Crude oil prices tumbled on Monday, as investors waited for a decision by producer group OPEC+ whether to extend large output cuts to balance global markets, but vaccine hopes helped keep benchmarks on track to rise more than a fifth in November.
January Brent crude futures, which will expire later on Monday, dropped $1.01, or 2.1%, to $47.17 a barrel by 0749 GMT. The more actively traded February Brent contract was at $47.29 a barrel, down 96 cents.
U.S. West Texas Intermediate crude futures for January fell 86 cents, or 1.9%, to $44.67 a barrel.
However, both benchmarks are still set for a rise of more than 20% in November, the strongest monthly gains since May, boosted by hopes for three promising coronavirus vaccines to limit spread of the disease and thus support fuel demand.
Analysts and traders also expect the Organization of the Petroleum Exporting Countries (OPEC) and allies including Russia – the OPEC+ grouping – to delay next year’s planned increase in oil output as a second COVID-19 wave has hit global fuel demand.
OPEC+ previously agreed to raise output by 2 million barrels per day (bpd) in January – or about 2% of global consumption – after record supply cuts this year.
The group held an initial round of talks on Sunday, but has yet to reach consensus on oil output policy for 2021 ahead of key meetings on Monday and Tuesday, four OPEC+ sources told us. Monday’s meeting begins at 1300 GMT.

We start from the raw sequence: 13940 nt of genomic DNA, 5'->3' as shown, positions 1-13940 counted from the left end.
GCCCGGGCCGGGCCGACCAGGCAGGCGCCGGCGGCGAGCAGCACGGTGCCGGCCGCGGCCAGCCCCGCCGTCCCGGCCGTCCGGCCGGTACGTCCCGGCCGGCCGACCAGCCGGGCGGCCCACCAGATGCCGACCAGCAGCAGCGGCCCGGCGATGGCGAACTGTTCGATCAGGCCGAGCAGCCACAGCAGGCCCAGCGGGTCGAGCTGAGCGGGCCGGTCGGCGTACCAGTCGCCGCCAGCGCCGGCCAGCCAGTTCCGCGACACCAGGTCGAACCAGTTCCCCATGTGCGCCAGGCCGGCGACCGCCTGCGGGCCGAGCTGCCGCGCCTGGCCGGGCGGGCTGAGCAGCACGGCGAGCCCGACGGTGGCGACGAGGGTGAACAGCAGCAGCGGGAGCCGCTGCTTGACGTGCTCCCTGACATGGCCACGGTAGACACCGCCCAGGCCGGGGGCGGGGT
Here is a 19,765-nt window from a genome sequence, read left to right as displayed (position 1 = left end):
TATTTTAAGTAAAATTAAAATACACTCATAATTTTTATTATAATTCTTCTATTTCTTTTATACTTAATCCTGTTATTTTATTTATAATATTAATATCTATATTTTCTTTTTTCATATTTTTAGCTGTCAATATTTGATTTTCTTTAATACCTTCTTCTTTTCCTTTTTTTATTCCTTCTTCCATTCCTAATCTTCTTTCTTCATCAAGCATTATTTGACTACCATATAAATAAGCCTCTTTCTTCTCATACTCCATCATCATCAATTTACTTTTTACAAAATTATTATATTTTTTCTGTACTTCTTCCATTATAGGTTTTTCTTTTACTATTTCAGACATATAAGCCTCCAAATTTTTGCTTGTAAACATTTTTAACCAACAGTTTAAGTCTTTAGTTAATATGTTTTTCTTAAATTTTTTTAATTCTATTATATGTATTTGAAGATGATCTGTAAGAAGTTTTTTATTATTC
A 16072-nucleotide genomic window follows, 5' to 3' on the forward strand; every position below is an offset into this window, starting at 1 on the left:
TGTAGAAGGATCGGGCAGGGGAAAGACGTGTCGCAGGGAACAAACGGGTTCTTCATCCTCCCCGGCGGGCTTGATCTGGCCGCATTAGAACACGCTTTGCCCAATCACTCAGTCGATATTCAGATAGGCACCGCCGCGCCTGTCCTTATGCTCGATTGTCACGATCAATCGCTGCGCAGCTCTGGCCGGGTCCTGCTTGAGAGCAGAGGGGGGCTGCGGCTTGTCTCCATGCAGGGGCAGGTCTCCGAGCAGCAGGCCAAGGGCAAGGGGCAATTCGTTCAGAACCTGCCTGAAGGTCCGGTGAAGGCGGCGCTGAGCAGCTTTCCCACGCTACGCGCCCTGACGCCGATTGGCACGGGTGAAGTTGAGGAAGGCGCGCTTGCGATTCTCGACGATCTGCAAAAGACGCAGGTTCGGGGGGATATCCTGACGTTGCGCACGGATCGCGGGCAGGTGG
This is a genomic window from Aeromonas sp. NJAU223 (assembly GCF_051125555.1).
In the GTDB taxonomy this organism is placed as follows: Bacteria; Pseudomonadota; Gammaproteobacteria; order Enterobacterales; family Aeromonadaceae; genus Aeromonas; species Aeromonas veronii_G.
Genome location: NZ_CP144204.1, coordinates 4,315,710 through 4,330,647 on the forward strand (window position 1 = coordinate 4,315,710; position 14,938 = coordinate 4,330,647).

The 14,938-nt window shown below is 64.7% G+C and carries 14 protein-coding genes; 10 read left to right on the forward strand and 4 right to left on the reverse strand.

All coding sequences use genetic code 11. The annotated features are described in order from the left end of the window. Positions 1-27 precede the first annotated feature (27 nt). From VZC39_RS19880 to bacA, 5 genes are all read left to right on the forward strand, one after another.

“While we base-case a 3-month delay to prevent a return to a global oil surplus through 1Q21, not all producers appear onboard,” Goldman Sachs analysts said.
A lack of extension, representing a downside of $5 a barrel from current spot levels in the analysts’ modelling, would further contribute to short-term price gyrations, they added.
The winter wave of infections is expected to crimp global oil demand by 3 million bpd, they said, which would only partially be offset by heating and restocking demand in Asia.
ANZ estimated that the oil market surplus could run as high as 1.5 million to 3 million bpd in first half of 2021 if OPEC+ did not extend cuts.
Rising Middle East tension over the weekend, about events ranging from the assassination of Iran’s top nuclear scientist to Islamic State’s rocket attack on an oil refinery in northern Iraq, failed to support oil prices.
In the United States, the number of operating oil and natural gas rigs has risen for the fourth month in a row as producers return to the wellpad with crude prices mostly trading over $40 a barrel since mid-June.
China, the world’s second-largest economy and top oil importer, expanded factory activity at its fastest in more than three years in November, keeping on track to be the first major economy to fully recover from the coronavirus crisis.